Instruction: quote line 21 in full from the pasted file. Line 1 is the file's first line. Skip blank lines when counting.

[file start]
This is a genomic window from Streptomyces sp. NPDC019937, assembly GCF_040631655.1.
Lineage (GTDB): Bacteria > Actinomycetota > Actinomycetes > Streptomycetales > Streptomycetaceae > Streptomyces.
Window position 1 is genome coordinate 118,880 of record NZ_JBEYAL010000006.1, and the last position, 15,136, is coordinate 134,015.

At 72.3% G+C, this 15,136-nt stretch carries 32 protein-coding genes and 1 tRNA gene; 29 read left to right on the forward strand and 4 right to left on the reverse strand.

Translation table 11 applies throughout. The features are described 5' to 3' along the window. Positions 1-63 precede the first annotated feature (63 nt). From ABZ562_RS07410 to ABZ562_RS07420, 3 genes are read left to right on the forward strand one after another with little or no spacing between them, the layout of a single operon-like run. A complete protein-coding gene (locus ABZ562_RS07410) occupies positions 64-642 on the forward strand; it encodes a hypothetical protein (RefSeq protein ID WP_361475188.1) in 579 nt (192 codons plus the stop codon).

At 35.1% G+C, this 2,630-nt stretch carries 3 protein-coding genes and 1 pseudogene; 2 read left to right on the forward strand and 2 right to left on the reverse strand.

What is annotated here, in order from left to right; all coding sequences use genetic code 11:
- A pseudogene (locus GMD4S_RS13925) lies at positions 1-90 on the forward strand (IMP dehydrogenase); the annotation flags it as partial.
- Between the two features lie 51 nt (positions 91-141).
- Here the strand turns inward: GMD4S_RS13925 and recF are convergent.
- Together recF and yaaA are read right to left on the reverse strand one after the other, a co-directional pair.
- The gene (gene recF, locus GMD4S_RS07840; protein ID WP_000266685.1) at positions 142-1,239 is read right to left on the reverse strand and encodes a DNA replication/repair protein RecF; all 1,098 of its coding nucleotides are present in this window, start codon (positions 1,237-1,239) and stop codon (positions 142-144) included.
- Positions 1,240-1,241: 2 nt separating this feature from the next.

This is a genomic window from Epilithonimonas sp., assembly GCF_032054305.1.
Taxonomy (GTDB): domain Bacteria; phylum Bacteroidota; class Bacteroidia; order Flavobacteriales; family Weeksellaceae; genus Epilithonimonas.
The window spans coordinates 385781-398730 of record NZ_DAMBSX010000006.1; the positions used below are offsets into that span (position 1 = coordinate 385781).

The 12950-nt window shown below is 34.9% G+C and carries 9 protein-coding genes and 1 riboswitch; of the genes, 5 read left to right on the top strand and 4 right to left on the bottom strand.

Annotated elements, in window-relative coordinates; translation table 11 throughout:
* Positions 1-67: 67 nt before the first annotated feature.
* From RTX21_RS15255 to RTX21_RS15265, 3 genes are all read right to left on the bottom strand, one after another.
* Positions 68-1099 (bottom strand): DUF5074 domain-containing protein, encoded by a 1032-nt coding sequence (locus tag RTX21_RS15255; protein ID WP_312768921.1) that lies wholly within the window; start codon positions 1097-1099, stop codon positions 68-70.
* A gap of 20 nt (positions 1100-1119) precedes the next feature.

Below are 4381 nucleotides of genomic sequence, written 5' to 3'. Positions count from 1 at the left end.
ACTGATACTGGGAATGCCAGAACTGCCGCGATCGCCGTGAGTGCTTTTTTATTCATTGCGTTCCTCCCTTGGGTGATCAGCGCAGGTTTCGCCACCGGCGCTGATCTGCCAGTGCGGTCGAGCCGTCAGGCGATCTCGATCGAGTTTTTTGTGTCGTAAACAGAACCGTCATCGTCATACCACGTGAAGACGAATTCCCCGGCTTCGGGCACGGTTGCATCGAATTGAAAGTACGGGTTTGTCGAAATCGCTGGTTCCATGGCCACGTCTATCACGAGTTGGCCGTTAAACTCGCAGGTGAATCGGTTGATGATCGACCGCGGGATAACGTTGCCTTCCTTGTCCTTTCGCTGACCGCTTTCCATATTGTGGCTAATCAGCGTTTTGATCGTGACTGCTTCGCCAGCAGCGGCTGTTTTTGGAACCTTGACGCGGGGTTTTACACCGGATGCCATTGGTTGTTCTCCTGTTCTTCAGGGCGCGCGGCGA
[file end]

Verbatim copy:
* Positions 68-1099 (bottom strand): DUF5074 domain-containing protein, encoded by a 1032-nt coding sequence (locus tag RTX21_RS15255; protein ID WP_312768921.1) that lies wholly within the window; start codon positions 1097-1099, stop codon positions 68-70.